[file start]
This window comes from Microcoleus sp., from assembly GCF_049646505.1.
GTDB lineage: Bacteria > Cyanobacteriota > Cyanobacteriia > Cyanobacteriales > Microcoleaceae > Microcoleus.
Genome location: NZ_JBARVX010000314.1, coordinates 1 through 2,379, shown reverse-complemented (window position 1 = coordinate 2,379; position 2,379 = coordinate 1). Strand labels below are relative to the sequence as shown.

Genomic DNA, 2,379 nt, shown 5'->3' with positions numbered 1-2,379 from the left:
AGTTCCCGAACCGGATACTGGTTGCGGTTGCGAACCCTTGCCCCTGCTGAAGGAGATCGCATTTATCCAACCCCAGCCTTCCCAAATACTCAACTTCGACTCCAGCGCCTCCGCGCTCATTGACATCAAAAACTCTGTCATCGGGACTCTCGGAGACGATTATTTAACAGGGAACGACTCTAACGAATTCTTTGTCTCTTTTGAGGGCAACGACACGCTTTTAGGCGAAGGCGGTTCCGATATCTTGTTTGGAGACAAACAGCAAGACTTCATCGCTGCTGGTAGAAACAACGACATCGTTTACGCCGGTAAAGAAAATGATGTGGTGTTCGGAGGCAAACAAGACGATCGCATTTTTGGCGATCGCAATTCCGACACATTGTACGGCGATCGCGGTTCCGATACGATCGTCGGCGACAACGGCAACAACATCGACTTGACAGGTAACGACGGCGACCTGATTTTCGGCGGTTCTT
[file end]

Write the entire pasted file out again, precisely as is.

This window comes from Microcoleus sp., from assembly GCF_049646505.1.
GTDB lineage: Bacteria > Cyanobacteriota > Cyanobacteriia > Cyanobacteriales > Microcoleaceae > Microcoleus.
Genome location: NZ_JBARVX010000314.1, coordinates 1 through 2,379, shown reverse-complemented (window position 1 = coordinate 2,379; position 2,379 = coordinate 1). Strand labels below are relative to the sequence as shown.

Genomic DNA, 2,379 nt, shown 5'->3' with positions numbered 1-2,379 from the left:
AGTTCCCGAACCGGATACTGGTTGCGGTTGCGAACCCTTGCCCCTGCTGAAGGAGATCGCATTTATCCAACCCCAGCCTTCCCAAATACTCAACTTCGACTCCAGCGCCTCCGCGCTCATTGACATCAAAAACTCTGTCATCGGGACTCTCGGAGACGATTATTTAACAGGGAACGACTCTAACGAATTCTTTGTCTCTTTTGAGGGCAACGACACGCTTTTAGGCGAAGGCGGTTCCGATATCTTGTTTGGAGACAAACAGCAAGACTTCATCGCTGCTGGTAGAAACAACGACATCGTTTACGCCGGTAAAGAAAATGATGTGGTGTTCGGAGGCAAACAAGACGATCGCATTTTTGGCGATCGCAATTCCGACACATTGTACGGCGATCGCGGTTCCGATACGATCGTCGGCGACAACGGCAACAACATCGACTTGACAGGTAACGACGGCGACCTGATTTTCGGCGGTTCTT